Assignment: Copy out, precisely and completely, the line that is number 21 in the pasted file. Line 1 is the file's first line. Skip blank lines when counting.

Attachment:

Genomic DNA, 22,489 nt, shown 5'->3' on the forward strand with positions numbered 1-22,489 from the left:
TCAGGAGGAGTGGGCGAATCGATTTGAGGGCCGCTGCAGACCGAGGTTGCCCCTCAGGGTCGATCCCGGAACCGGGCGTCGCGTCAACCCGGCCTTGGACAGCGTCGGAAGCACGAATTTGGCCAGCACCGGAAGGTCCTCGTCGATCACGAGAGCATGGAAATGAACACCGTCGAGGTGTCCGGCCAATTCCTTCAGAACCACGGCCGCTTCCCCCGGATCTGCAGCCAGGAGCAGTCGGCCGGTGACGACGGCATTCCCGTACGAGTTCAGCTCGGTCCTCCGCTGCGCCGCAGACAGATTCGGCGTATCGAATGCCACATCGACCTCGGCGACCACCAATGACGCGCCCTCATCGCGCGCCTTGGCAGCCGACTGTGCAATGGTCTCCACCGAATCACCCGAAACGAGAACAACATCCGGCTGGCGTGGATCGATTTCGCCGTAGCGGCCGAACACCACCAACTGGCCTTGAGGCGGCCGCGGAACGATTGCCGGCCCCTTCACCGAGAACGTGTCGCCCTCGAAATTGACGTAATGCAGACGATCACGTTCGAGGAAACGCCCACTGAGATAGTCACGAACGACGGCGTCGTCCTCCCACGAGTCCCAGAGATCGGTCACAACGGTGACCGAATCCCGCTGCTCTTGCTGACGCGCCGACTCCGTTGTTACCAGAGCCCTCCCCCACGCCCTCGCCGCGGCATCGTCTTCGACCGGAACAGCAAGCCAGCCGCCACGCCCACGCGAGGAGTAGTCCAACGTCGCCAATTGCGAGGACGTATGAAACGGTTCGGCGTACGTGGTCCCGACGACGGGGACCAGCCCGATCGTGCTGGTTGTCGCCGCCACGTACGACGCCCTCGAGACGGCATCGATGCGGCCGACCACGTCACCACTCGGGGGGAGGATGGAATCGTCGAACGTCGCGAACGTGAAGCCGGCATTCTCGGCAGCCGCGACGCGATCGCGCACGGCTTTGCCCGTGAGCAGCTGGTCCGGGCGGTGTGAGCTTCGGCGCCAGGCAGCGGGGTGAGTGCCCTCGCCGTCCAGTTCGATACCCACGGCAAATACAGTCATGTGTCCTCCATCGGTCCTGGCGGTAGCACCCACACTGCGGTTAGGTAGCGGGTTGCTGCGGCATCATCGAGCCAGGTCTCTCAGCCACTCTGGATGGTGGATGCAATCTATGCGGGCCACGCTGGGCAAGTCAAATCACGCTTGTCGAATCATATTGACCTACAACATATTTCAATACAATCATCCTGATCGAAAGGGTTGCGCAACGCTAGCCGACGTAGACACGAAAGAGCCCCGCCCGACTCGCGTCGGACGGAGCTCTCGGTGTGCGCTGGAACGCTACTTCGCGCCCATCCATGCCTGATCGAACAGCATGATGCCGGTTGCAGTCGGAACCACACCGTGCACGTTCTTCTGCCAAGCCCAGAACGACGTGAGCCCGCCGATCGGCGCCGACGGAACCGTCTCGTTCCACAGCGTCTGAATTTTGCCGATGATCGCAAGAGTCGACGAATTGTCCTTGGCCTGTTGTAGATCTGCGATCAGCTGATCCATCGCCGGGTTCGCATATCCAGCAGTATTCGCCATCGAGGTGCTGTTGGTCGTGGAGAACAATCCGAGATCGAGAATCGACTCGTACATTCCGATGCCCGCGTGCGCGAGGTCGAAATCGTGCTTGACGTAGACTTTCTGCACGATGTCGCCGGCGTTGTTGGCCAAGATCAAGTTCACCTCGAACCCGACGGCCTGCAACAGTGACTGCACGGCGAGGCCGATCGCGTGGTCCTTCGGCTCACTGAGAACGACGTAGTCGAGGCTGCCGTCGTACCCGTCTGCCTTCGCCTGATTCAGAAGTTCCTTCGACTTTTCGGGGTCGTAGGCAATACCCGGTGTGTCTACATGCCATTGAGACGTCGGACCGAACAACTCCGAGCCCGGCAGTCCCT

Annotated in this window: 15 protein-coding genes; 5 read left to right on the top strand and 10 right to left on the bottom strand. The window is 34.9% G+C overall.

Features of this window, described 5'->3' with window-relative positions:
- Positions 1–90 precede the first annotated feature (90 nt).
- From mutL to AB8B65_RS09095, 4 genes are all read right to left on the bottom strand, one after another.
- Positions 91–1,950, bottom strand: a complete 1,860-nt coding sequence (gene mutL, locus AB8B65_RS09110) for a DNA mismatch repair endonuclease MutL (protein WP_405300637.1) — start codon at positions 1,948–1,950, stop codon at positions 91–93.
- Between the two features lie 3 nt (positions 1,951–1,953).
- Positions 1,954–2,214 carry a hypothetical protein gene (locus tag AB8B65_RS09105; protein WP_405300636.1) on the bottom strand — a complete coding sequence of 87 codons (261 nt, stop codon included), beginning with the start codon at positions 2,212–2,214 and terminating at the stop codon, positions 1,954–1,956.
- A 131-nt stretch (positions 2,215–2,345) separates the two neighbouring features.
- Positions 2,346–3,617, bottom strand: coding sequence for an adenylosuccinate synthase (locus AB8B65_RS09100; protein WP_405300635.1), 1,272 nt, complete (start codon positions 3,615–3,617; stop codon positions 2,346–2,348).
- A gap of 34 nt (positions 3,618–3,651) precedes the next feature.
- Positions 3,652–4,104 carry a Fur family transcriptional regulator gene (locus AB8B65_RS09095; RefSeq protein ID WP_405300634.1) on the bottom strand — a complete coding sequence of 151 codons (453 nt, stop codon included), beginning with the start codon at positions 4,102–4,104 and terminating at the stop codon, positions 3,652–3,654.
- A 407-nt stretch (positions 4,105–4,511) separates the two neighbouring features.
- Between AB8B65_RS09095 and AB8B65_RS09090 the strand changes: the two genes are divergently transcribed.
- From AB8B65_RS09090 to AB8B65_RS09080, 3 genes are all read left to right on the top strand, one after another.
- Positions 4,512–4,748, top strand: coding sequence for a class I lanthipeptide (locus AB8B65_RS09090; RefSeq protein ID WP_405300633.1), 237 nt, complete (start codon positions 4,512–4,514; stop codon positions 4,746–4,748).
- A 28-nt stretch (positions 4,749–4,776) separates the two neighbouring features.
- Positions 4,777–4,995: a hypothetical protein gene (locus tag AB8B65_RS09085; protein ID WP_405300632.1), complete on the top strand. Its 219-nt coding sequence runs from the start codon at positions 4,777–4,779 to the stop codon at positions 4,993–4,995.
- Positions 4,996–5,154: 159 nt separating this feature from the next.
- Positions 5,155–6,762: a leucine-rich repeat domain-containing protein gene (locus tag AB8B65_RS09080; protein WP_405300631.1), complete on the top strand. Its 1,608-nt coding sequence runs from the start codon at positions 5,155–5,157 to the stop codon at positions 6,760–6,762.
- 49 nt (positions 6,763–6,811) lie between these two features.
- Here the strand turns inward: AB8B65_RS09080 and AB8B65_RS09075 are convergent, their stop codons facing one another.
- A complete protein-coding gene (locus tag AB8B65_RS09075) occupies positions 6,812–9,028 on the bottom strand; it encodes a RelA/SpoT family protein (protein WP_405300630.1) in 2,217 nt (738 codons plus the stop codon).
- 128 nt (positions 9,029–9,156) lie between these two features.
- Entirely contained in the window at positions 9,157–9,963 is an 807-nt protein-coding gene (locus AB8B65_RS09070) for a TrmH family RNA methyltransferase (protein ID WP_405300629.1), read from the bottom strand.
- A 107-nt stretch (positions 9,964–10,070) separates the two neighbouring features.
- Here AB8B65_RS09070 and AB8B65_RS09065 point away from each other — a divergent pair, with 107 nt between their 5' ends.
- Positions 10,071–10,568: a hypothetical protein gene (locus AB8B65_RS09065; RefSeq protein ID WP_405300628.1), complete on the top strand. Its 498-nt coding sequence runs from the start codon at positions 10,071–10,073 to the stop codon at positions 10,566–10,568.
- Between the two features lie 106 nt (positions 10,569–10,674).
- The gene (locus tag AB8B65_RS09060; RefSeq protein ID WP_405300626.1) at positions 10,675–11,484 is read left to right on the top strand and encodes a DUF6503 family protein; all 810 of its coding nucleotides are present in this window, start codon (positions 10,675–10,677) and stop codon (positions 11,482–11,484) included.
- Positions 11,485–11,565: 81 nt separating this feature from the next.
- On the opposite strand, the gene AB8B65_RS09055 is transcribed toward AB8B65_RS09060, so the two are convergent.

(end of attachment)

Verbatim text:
- Positions 5,155–6,762: a leucine-rich repeat domain-containing protein gene (locus tag AB8B65_RS09080; protein WP_405300631.1), complete on the top strand. Its 1,608-nt coding sequence runs from the start codon at positions 5,155–5,157 to the stop codon at positions 6,760–6,762.